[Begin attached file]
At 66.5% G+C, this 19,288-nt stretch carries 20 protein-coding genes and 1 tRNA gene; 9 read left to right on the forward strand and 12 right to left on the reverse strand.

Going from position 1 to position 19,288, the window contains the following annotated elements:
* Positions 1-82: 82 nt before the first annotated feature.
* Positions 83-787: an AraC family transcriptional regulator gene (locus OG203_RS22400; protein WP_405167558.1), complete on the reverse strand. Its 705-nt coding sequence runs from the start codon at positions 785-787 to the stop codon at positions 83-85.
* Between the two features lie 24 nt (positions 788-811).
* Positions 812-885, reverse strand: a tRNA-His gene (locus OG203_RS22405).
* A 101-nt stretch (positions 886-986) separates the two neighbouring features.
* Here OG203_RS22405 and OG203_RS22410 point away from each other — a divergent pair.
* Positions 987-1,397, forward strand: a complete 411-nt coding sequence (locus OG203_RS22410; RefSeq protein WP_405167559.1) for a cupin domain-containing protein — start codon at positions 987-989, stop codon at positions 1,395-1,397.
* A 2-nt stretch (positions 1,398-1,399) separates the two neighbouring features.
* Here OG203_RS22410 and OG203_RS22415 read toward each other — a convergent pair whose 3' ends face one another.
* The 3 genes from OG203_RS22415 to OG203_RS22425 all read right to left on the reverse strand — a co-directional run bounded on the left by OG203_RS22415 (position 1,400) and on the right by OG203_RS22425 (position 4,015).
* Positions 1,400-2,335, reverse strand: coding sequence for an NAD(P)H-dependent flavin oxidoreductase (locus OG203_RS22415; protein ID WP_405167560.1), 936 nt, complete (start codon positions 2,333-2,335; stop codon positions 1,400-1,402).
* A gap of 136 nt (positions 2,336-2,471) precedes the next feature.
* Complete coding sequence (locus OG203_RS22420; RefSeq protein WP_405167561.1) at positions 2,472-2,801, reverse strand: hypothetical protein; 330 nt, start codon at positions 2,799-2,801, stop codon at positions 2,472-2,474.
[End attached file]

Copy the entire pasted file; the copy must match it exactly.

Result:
At 66.5% G+C, this 19,288-nt stretch carries 20 protein-coding genes and 1 tRNA gene; 9 read left to right on the forward strand and 12 right to left on the reverse strand.

Going from position 1 to position 19,288, the window contains the following annotated elements:
* Positions 1-82: 82 nt before the first annotated feature.
* Positions 83-787: an AraC family transcriptional regulator gene (locus OG203_RS22400; protein WP_405167558.1), complete on the reverse strand. Its 705-nt coding sequence runs from the start codon at positions 785-787 to the stop codon at positions 83-85.
* Between the two features lie 24 nt (positions 788-811).
* Positions 812-885, reverse strand: a tRNA-His gene (locus OG203_RS22405).
* A 101-nt stretch (positions 886-986) separates the two neighbouring features.
* Here OG203_RS22405 and OG203_RS22410 point away from each other — a divergent pair.
* Positions 987-1,397, forward strand: a complete 411-nt coding sequence (locus OG203_RS22410; RefSeq protein WP_405167559.1) for a cupin domain-containing protein — start codon at positions 987-989, stop codon at positions 1,395-1,397.
* A 2-nt stretch (positions 1,398-1,399) separates the two neighbouring features.
* Here OG203_RS22410 and OG203_RS22415 read toward each other — a convergent pair whose 3' ends face one another.
* The 3 genes from OG203_RS22415 to OG203_RS22425 all read right to left on the reverse strand — a co-directional run bounded on the left by OG203_RS22415 (position 1,400) and on the right by OG203_RS22425 (position 4,015).
* Positions 1,400-2,335, reverse strand: coding sequence for an NAD(P)H-dependent flavin oxidoreductase (locus OG203_RS22415; protein ID WP_405167560.1), 936 nt, complete (start codon positions 2,333-2,335; stop codon positions 1,400-1,402).
* A gap of 136 nt (positions 2,336-2,471) precedes the next feature.
* Complete coding sequence (locus OG203_RS22420; RefSeq protein WP_405167561.1) at positions 2,472-2,801, reverse strand: hypothetical protein; 330 nt, start codon at positions 2,799-2,801, stop codon at positions 2,472-2,474.